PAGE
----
Defense IT


By land, by sea, by air: DOD looks to take mobile devices global

The Defense Department has launched a number of mobile device programs, but the devil is in the details when it comes to deploying handhelds past the wire.

Army wants to train on its own private Internet

The portal would mimic the look and functionality of the Web, including Twitter, Facebook, YouTube and other sites for scenario-based training.

Army lab speeds technology to round 3 of NIE

The Army's new lab at Aberdeen Proving Ground tests and evaluates software and electronics bound for Network Integration Evaluation 12.2.

Marine Corps Exchanges using analytics to improve merchandise planning

The MCX will use SAS to perform cluster analyses, which will help it gain better insight into the unique and changing needs of the local population.

DOD develops Web apps to fight pirates (the real kind)

An international effort by the Defense Department and the U.S. Navy is developing Web-based applications that will let allied navies share data in the fight against piracy on the high seas.

DOD expands cyber threat info program

The Defense Department is expanding a program to share cyber threat information and inviting all of its eligible contractors to take part.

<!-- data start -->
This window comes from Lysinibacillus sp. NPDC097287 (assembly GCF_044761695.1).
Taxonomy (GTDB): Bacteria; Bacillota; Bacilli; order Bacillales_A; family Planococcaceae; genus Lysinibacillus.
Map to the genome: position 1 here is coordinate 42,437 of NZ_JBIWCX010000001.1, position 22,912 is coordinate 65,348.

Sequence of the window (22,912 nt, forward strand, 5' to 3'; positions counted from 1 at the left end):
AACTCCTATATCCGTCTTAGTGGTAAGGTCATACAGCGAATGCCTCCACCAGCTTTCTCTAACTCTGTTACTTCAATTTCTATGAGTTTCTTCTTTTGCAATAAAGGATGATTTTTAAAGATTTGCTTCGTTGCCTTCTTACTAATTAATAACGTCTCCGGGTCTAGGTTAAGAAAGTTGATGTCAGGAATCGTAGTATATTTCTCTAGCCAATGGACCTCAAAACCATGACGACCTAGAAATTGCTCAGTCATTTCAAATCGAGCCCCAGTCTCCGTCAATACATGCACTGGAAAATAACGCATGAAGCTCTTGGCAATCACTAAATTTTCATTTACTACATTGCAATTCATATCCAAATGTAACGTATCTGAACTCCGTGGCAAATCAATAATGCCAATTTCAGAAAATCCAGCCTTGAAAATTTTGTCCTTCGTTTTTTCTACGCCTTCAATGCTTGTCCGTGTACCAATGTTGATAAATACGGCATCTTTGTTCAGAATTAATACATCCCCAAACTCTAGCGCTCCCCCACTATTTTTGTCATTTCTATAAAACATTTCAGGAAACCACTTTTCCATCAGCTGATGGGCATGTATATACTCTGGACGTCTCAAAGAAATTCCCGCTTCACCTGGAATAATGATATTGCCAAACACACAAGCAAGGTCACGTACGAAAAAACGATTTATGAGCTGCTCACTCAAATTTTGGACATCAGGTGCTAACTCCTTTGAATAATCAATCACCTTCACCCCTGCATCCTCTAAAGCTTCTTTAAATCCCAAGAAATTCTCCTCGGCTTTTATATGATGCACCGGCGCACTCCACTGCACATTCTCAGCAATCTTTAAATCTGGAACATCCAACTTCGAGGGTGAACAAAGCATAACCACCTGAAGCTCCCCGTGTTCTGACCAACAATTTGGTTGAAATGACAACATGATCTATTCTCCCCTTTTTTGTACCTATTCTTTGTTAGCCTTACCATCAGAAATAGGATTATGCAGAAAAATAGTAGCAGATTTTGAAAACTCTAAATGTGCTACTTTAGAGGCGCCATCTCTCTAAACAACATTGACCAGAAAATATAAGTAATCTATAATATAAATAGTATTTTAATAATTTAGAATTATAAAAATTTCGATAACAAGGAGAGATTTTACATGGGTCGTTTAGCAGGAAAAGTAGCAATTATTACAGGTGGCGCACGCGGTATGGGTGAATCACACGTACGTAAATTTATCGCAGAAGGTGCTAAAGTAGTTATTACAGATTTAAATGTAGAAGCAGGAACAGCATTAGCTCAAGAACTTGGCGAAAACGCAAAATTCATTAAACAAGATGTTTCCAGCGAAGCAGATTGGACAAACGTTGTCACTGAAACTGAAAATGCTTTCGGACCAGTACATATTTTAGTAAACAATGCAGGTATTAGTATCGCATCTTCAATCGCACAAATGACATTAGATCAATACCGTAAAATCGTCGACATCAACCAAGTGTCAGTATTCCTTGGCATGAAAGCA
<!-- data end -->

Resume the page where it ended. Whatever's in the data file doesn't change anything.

DOD still has penchant for BlackBerry 7 devices

New Defense Department approval means personnel can now use the BlackBerry 7 line of products across the department's enterprise network.

'Unknowns' hack NASA, Air Force, saying 'We're here to help'

A new gray hat hacker group hits 10 organizations, including three U.S. government sites and one at Harvard, saying it wants to promote better security.

DARPA wants gamers to design medical training software

DARPA is looking at the gaming industry to help it design medical training and education software for use on mobile devices.

90 percent of 'secure' HTTPS sites are vulnerable, study finds

A nonprofit initiative to check on SSL implementations finds that 75 percent of those sites are vulnerable to a BEAST attack, and only 10 percent are secure.

The real threat: China, Iran or our own weaknesses?

Forget Russia, China and Iran. The real threat to critical infrastructure is a failure to address security fundamentals in the design and operation of U.S. systems, says one analyst.

NASA looks to space for better earthquake data

The agency is testing READI, which uses satellites to detect minute changes in GPS-enabled ground stations, providing real-time data on quakes and better tsunami predictions.